Acknowledging differences from a young age: Dialogue and Identity partners with even more schools


On Monday, November 22, 2021, sixth grade students from Yitzchak Navon TALI-Geulim School in Jerusalem hosted sixth grade students from Terra Sancta School in Ramla. The students spent the day participating in joint study, socializing and sports activities. This encounter marked the first of four to be held over the upcoming school year, with the Ramla school scheduled to host the next session.

Nurit Carmeli, a sixth grade teacher at TALI-Geulim, opened the day’s activities with great excitement, accompanied by music, dancing and a presentation prepared by the students. “Our school believes in connecting people from different places; we learn to respect one another, and we learn about different cultures. As such, when we were invited to participate in this important Dialogue and Identity project, we immediately agreed. To us, it seemed very natural and intriguing,” said the students at the opening reception, with their remarks translated into Arabic. “We realized that our school was chosen to be the first school in Jerusalem to participate in this important program, and we are excited to be the ones hosting you today. We are already looking forward to being hosted by you and getting to know your city and school.”

After this, the students were divided into two groups, with each group containing students from both schools. They then participated in icebreaker activities, wrote their names in both languages, and asked each other questions. During the break, students engaged in playground activities, including a ball game and tug-of-war, with the students divided into two groups – the girls from both schools against the boys from both schools, something which very much helped to break down barriers between the students.

“The TALI-Geulim School is proud to host this exciting and important encounter, an encounter whose sole purpose is to open and enlighten hearts,” said Dana Gershon, head of school. “We live in a diverse society that includes individuals from different cultures and with different identities. We are so often held captive by our preconceived notions, or worse, by our lack of real knowledge. The reality in Israel faces us with challenges regarding everything connected to Jewish-Arab relations. Our job at this school is to talk openly and understand the complexity, and most importantly, to not make generalizations. It will soon be December, the month in which Hanukkah and Christmas are celebrated. Jerusalem will be filled with colorful lights from the Hanukkah candles and Christmas trees, reminding us how diverse this city is and how similar we are. I bless us all that we try to increase the light wherever we may go. When we look inwards at ourselves, may we see light and feel warmth that we can spread without fear to the world. May we always remember that we were all created in the image of the same God and that we all have a place under the sun.”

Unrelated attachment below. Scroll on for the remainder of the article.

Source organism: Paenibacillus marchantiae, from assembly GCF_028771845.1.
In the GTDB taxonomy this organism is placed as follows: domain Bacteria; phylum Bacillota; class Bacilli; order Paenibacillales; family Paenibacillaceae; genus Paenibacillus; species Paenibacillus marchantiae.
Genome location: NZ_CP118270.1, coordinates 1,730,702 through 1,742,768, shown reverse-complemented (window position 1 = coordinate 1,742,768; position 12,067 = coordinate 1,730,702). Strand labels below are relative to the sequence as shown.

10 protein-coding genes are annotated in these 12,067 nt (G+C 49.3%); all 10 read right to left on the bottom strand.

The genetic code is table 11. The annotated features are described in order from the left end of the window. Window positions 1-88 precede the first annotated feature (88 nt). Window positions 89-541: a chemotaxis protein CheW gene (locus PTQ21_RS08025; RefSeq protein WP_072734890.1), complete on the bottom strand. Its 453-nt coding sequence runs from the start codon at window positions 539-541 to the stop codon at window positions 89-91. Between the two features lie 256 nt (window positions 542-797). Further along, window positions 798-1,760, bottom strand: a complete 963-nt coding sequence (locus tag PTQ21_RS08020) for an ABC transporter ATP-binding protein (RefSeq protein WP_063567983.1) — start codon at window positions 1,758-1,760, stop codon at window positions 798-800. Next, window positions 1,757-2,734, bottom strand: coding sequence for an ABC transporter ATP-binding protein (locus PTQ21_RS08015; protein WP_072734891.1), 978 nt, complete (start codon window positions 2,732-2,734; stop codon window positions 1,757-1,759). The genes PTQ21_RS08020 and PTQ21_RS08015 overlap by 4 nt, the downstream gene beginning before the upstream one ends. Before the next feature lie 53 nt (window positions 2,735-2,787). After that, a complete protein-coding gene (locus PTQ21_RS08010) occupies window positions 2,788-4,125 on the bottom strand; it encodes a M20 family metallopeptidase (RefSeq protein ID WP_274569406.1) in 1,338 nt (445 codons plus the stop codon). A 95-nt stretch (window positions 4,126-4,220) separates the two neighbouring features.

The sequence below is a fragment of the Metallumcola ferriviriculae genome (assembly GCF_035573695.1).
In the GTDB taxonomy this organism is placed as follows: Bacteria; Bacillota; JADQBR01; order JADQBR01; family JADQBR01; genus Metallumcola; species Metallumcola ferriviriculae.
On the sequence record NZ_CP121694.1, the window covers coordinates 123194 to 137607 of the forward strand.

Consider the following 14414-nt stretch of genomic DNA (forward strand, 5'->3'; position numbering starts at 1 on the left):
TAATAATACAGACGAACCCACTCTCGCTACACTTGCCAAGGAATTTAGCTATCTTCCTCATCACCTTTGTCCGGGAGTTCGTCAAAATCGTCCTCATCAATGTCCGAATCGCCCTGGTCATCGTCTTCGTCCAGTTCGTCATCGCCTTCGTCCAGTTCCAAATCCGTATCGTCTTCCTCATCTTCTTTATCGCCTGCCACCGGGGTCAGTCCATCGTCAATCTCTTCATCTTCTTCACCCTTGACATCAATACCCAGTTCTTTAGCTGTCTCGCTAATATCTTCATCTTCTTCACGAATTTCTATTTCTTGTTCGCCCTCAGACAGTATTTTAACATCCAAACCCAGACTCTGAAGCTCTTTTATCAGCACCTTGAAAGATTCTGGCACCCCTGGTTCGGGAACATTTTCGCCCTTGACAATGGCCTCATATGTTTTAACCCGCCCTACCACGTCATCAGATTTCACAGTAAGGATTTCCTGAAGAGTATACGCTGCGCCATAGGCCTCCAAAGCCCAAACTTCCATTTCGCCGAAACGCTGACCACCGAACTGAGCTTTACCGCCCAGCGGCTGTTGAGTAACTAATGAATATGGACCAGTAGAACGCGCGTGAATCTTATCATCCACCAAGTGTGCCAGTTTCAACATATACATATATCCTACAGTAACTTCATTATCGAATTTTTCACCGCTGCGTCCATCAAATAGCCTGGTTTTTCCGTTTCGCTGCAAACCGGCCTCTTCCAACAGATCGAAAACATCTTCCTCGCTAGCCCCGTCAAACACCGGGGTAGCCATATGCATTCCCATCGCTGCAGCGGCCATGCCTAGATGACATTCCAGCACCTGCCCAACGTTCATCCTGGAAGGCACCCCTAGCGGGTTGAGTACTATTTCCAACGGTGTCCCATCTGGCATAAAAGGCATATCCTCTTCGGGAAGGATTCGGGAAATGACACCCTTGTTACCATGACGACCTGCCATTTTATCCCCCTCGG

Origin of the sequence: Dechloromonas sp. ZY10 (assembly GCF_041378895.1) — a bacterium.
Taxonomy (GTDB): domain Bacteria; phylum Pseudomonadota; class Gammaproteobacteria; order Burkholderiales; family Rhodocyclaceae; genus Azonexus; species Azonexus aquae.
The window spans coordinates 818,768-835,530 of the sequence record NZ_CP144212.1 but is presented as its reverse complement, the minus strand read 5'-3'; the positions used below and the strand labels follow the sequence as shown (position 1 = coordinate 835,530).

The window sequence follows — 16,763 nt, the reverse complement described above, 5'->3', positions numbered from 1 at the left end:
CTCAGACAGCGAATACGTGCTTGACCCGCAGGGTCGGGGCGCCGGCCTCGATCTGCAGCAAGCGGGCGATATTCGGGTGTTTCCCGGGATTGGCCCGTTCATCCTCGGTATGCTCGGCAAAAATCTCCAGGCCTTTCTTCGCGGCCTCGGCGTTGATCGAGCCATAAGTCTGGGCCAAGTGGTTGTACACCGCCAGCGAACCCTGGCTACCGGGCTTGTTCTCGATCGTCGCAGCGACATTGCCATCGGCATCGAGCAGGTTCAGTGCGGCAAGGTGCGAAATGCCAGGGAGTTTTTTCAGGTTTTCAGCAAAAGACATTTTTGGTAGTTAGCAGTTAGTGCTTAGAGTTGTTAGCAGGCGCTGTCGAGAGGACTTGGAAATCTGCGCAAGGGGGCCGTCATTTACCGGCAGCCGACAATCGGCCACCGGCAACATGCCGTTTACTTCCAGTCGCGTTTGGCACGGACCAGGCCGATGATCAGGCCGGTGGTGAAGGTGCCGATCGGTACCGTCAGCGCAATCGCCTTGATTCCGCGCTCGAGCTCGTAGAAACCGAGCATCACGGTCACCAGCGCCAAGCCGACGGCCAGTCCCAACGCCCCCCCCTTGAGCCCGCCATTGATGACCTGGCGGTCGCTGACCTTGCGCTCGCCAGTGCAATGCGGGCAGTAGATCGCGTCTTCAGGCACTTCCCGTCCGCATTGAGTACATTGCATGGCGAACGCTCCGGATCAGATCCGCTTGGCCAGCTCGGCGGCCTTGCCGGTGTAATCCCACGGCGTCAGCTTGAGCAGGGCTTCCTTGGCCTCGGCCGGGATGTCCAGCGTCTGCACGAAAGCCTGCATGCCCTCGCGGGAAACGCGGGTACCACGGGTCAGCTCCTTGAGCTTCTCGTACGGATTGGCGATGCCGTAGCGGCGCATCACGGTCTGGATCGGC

The excitement was also evident among staff members facilitating the program. “So far, it’s been amazing, delightful and moving. I participated in the Dialogue and Identity program 11 years ago as a student. Today’s session brings me back then, to those memories, and I now understand more clearly the goals of this program: To bring students together and expose them to other identities. They’re having a wonderful time and really going along with it,” said Samira Emsis, a science teacher at Terra Sancta, who facilitates the encounters on behalf of her school. “At first there was some tension and they sat separately, but this passed and as the day progressed, they got to know one another and even introduced each other to their friends. I expect and hope that over the upcoming year, they will develop and this will change something in them, in their way of thinking, in their behavior, and in their expectations for the future. When we get back to school, we’ll talk about the encounter, how it was for them, how they felt and what they anticipate for future encounters. I hope for the best, and based on what I see today, I think it will be great.”